Mere Humans

(This article is being submitted for publication in the Joplin Globe.)

Mr. Riley T. Jay in Sunday’s (5/16/2010) Globe guest editorial takes issue with the reality of the whole “global-warming notion.”  He states that modern society has a “. . . penchant for elevating science and scientists to the statues (sic) of deity; our lives are greatly affected by our belief of their pontifications.”  He goes on to call scientists “merely human” and points to several instances of scientists misleading the public, such as the Piltdown Man and one Ernst Haeckel.


Of course scientists are human.  Of course they make mistakes.  But to focus on those aspects is to disregard all that science has brought to the humanexperience.  The knowledge gained is too long to list of course, but it includes modern medicine, machines, electronics, astronomy, biology, and so on.

I think Mr. Jay misses the point of what science means, as would anyone who “deifies” any scientist.  The essence of science is skepticism.  It achieves understanding through experiment and consensus.  Science approaches knowledge as a continuum, not as an absolute.  Charles Darwin, whom I like to think of as an excellent scientist, studied, thought-out and discussed the elements of his theory for over 20 years before committing it to publication.

Mr. Jay left me wondering, if scientists are indeed so misleading, then whom or what are we to believe?  I was wondering if he means that we should we trust only religion, to the exclusion of science?  Suppose, just hypothetically, I were to challenge the reliability of religion by citing religious leaders like Jimmy Swaggart, Jim and Tammy Bakker, or Peter Popoff, a prominent 1980’s-era faith healer whose scams were exposed on television.  Would that mean that we can’t believe preachers?  Of course not.  The same is true of scientists.

As to believing preachers, there is another difference of course.  Acceptance of scientific theories can be demonstrated through experiment, but religion is not testable.  You can pray that tornadoes avoid a town, but it doesn’t always work.  Storm-tracking radar, on the other hand, does.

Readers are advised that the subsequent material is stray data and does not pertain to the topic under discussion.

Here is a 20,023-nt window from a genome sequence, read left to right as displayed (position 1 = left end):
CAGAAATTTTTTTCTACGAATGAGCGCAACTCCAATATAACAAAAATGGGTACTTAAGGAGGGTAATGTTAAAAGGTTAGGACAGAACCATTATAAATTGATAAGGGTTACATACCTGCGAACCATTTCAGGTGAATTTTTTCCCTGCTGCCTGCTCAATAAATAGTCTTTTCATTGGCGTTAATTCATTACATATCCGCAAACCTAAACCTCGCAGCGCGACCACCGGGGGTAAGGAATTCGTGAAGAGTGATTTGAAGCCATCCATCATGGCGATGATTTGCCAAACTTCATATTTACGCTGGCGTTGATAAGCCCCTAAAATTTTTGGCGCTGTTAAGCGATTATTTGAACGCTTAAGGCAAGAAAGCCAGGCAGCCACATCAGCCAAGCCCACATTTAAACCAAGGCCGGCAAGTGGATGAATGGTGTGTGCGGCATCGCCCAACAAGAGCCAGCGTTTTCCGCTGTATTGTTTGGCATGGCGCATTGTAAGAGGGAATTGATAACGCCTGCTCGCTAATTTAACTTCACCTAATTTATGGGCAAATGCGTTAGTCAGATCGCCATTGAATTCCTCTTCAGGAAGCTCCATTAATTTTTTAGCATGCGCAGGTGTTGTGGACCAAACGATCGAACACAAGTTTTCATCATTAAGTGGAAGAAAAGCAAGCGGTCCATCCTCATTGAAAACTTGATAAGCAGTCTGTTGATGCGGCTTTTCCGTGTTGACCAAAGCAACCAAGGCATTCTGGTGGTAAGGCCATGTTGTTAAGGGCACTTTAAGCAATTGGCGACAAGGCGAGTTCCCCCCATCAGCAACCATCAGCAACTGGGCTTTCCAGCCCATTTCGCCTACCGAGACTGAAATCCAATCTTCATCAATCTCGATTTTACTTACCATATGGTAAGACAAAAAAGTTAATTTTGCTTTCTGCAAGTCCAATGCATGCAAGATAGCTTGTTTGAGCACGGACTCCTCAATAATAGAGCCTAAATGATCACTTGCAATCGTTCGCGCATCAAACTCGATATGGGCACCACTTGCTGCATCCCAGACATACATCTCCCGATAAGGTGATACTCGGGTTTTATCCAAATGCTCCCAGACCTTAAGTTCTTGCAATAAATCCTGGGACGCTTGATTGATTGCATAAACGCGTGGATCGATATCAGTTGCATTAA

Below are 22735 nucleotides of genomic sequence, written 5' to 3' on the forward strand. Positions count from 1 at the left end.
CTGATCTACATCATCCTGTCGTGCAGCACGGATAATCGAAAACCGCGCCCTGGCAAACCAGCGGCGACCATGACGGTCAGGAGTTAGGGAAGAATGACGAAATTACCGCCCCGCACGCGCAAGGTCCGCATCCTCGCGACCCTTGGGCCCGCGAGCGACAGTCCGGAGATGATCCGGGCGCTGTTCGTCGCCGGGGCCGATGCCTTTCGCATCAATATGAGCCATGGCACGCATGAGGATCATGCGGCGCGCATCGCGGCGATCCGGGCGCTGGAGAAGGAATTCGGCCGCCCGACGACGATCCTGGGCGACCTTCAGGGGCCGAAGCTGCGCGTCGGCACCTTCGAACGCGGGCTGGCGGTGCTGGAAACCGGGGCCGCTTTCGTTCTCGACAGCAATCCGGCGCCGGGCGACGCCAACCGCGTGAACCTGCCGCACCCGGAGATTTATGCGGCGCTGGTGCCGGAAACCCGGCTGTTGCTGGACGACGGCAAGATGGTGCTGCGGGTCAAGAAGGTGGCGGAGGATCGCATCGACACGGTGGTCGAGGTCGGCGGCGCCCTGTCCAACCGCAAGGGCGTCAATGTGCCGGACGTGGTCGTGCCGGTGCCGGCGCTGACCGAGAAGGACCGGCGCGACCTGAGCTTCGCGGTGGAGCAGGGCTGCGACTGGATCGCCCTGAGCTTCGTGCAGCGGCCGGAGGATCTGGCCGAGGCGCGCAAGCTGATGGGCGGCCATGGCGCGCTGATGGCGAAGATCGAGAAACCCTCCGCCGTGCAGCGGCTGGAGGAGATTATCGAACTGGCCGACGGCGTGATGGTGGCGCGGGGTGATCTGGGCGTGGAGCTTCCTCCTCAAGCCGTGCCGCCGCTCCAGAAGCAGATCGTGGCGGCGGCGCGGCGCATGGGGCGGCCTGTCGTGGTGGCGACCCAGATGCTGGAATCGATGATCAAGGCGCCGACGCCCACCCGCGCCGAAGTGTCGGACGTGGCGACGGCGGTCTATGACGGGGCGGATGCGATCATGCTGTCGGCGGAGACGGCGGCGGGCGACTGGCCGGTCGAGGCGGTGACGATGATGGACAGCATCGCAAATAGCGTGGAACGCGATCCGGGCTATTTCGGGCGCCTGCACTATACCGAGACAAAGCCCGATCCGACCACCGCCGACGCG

About Jim Wheeler

U. S. Naval Academy, BS, Engineering, 1959; Naval line officer and submariner, 1959 -1981, Commander, USN; The George Washington U., MSA, Management Eng.; Aerospace Engineer, 1981-1999; Resident Gadfly, 1999 - present. Political affiliation: Democratic.
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6 Responses to Mere Humans

  1. Jim says:

    Jim one, you have summarized the situation with science & religion in America about as well as can be done in a limited space. So, anything that I add exploits the benefit of additional space.

    Not many scientists are impressed by their purported ‘deification’. As if. Yes, a few achieve public recognition and a little fame and popularity. Most are as anonymous and unappreciated as my trash collectors (who are hardworking folks).

    I don’t trust anyone other than scientists when I am about to have a medical procedure or take medicine. I don’t trust anyone else to design the bridges that I drive over. I don’t trust anyone else to develop sophisticated weapons, communications devices, and other implements of national security. And I doubt that folks like Riley T. Jay are any different. They are different in being able to compartmentalize their thoughts – specific topics, having emotional connotations for them, are viewed in a different way.

    As you have indicated with your comments about skepticism, science is the only human endeavor for which a major aspect is falsifiability. Science recognizes that proving truth is elusive, while proving falsehood is reliable.

    As for the general public’s skepticism and attention to falsifiability: every disgraced (and some criminal) religious leader you mentioned regained sufficient stature with the public to continue their prior ‘work’. – Jim too


  2. Duane Graham says:


    Excellent response to Riley Jay, who doesn’t deserve such civilized restraint as you displayed.